The American Industrial Hygiene Association (AIHA) has released a white paper on corrosive drywall (CDW) found to have been used in some U.S. homes built or renovated starting in approximately 2001 through approximately 2007. Most of the complaints related to CDW have occurred in Florida, Louisiana, and Virginia, although there have been reports of complaints in other states, as reported by the Florida Department of Health. Noxious odors (e.g., smell resembling a burnt match), visible corrosion of copper and silver items, and health concerns have been associated with the installation of drywall.
The document briefly indentifies the problems which are believed to be caused by CDW, suggestions on evaluation, discussion of remediation with comments on the known data, and suggestions for more research. Citations are provided throughout the document to support the provided data and to allow for further research on the subject matter. The intent of the document is to help to clarify existing information and provide recommendations to promote future research in all areas of this problem.
I have read the paper through, but I have not attempted any critical review based upon the citations; however, based upon a review of this document, it is clear that it is difficult and impractical in some cases to fully evaluate a home under consideration for purchase for this type of defect. Evaluation for this type of defect exceeds most, if not all, standards of practice for a visual inspection by engineers and home inspectors and, clearly, there are problems in detection even when air quality experts attempt to find and quantify suspected problems. Even a minimal evaluation during a home inspection would require disassembly of components in a home at representative locations or of equipment which is not normally disassembled. In some cases, a licensed technician is necessary to perform such disassembly for an adequate evaluation. Further information in the document stresses the need for a maintenance history of the building to detect problems because off-gassing and its damaging effects may not be consistent, and the resulting odors or damages may not be apparent at the time of evaluation. It is difficult enough to get basic information on the age of the roof and history of known defects, such as foundation repairs, so it is doubtful such a history will be available from most homeowners.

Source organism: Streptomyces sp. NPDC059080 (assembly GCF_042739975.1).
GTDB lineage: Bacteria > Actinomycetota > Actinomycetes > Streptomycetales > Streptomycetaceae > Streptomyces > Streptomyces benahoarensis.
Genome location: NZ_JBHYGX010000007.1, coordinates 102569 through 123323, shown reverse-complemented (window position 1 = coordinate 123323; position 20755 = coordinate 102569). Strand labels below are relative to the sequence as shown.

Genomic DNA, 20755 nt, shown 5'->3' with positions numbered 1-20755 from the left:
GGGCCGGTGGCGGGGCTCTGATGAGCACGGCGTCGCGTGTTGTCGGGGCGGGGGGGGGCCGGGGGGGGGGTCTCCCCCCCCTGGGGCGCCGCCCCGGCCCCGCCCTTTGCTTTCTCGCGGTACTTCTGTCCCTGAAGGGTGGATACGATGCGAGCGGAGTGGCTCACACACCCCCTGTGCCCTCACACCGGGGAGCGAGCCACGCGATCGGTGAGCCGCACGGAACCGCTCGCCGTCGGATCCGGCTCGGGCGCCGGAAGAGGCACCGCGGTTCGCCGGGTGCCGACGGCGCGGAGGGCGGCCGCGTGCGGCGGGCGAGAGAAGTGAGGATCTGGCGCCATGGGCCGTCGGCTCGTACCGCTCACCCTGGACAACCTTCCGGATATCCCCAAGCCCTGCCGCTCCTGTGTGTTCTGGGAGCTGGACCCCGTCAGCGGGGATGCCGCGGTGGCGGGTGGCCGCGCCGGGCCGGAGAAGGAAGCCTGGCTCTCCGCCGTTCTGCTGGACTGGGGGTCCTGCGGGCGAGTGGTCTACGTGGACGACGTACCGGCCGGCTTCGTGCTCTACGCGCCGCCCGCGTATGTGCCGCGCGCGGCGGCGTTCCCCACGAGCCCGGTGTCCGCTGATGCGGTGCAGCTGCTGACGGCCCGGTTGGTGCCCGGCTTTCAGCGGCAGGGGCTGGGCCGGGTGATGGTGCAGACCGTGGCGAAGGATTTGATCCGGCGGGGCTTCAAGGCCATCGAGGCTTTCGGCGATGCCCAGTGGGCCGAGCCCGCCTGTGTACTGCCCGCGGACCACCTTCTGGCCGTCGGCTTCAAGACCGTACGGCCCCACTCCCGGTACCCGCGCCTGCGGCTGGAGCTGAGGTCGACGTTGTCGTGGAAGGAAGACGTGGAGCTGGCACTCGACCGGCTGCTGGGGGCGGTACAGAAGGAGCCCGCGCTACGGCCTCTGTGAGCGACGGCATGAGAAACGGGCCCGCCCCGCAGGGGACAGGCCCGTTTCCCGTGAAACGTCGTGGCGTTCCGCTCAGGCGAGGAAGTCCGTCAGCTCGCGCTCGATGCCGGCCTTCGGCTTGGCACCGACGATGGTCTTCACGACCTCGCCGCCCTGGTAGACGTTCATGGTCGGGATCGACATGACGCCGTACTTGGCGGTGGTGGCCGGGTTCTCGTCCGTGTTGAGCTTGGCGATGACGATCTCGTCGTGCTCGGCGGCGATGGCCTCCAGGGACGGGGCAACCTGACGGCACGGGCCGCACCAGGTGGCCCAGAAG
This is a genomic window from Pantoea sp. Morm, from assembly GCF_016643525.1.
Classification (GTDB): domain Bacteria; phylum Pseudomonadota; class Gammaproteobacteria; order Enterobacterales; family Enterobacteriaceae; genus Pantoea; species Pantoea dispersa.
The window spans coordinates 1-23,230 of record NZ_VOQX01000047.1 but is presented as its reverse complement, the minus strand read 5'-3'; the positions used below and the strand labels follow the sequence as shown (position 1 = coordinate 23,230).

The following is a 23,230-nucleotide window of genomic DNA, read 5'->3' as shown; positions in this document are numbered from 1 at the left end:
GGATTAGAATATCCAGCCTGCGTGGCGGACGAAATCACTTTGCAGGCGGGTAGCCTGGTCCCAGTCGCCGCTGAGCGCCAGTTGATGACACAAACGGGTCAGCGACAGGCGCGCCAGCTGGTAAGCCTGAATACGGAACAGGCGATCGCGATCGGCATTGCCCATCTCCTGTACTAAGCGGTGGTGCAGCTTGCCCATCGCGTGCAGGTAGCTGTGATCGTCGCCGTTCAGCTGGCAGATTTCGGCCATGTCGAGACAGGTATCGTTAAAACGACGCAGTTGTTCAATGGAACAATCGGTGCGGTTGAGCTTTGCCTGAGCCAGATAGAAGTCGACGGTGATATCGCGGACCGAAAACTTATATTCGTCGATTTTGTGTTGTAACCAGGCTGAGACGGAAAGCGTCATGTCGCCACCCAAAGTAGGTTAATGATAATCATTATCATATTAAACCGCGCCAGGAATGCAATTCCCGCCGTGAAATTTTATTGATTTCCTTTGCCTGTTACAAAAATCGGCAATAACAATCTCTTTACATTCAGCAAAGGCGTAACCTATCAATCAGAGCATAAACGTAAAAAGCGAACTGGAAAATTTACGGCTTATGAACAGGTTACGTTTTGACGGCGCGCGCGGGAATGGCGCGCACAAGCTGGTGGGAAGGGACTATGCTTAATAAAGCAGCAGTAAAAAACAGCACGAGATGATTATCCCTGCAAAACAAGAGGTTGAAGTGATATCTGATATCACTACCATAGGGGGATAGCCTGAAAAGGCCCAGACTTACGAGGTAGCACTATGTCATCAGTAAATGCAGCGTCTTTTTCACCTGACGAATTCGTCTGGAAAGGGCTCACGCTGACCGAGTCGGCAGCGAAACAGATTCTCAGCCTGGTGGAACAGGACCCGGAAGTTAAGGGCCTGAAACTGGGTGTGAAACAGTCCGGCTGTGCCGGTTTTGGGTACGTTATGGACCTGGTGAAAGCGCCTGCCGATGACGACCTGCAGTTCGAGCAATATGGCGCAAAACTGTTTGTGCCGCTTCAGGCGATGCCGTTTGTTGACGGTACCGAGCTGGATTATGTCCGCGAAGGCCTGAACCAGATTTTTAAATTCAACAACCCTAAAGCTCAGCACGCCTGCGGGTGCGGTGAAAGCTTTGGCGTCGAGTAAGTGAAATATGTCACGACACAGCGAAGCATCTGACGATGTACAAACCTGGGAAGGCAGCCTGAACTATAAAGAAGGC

The document is clear to point out that there is a lack of clear and specific scientific information due to difficulties in field testing inherent to the problem of CDW. This is apparently the point of the paper, that there is a specific need for coordination in the community to tackle this complex problem.